De-Iding & Aeration


There’s more than one way to protect marinas and private docks from ice damage

By Scott D. Sargent

Ice damage to docks, pilings and boats during the 2003 – 2004 winter season was extensive, as well as unexpected, in some parts of the country. During the previous winter season, many marinas and private docks experienced a short term of very cold temperatures.

More recently, the 2004 – 2005 winter season was “unusually mild for the country as a whole, “according to Douglas LeComte of the National Weather Service

Following a series of fairly mild winters, many dock owners erroneously think that ice protection isn’t needed. Worse yet, many marinas don’t provide ice damage protection to docks, while undergoing massive construction at their facilities – adding to the damage and unnecessary additional costs to their bottom line.

Keeping waters warm

Keeping waters warm

The laws of physics state, among other things, that water changes density at 39 degrees Fahrenheit. At this temperature, the water does a sort of “flip-flop.” That means that warmer water sinks and colder water rises. As water temperature decreases, ice can form at the water’s surface, sending fish to seek the warmer waters on the bottom. It’s possible to take advantage of the flip-flop, combined with using a little agitation, to prevent icing during the winter.

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One way to do this is with propeller-type deicers. When installed properly, propeller-type deicers bring warmer water from below and push it along the surface. This particular method works best in at least six feet of water. Although there are several ways owners can install propeller deicers to obtain maximum efficiency, most aren’t installed properly. Unfortunately, most owners install propeller deicers pointing straight up, which is understandable give the purpose of the device. However, this is incorrect. The unit should always be installed at a slight angle.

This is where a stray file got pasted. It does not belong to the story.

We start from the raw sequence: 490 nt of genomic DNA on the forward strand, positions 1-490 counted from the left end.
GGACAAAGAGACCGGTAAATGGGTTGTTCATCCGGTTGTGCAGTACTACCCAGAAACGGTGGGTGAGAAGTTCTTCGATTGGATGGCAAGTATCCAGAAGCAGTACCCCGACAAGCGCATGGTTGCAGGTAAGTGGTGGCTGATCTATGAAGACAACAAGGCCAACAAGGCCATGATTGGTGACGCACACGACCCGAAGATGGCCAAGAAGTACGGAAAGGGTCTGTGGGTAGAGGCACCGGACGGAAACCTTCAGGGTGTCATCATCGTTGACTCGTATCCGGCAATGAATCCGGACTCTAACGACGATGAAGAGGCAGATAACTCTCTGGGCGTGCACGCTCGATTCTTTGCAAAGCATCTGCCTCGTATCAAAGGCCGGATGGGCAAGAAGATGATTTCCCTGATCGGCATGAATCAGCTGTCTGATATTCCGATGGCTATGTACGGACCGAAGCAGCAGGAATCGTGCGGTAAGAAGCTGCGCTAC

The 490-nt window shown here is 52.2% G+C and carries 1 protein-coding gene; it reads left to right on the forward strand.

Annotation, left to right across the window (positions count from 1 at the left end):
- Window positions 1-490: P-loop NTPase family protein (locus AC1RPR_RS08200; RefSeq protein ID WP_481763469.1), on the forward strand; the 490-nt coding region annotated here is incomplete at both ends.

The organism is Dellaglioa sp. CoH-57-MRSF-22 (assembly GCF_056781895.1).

What happens when deicers are installed straight up? Let this one specific incident, be your guide. The owner installed a propeller deicer by hanging it in front of a float that was pushing water straight up. There was a large ice sculpture building up on the front edge of the float where water was spraying. Three sides of the float were completely frozen in.

The bubbler system

Another deicing option is bubbler deicing systems, which use low pressure, high volume air pumped through self weighted hoses which lie on the bottom The air escapes through slits or holes in the hose to bring warmer water to the surface. The bubbles create a small amount of agitation on the surface and, with the warmer water, keep a small area free of ice.

Bubbler systems range from the ¼ hp systems that can supply up to 150 feet of hose, to full marinas of any size. Manufacturers design systems based on number of feet of hose needed, which then calculates to minimum cubic feet per minute (CFM) of air. From this, it’s possible to size the blower. All systems should be tailored to each specific need with an expansion factor built in.

Bubbler deicing systems can be designed to protect individual pilings or suround a whole dock or boat. Bubbler deicing systems work well in shallow water situations because the hoses can be completely out of the water at low tide and will continue to work as the tide returns. These systems are adaptable and can be used in very unusual and special situations.

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Propeller or bubbler ?

So which system should a marina or private dock owner choose for deicing its docks? The answer is: “It depends….” There are advantages and disadvantages to both types of systems.

Propeller deicers work best in deeper water because they are less apt to get clogged with debris from the bottom. They can be timed to run for “X” number of hours on and “X” number of hours off, and they will clear away ice of any thickness. They can also be mounted securely to a dock or piling and aimed away from the structure to push floating ice away.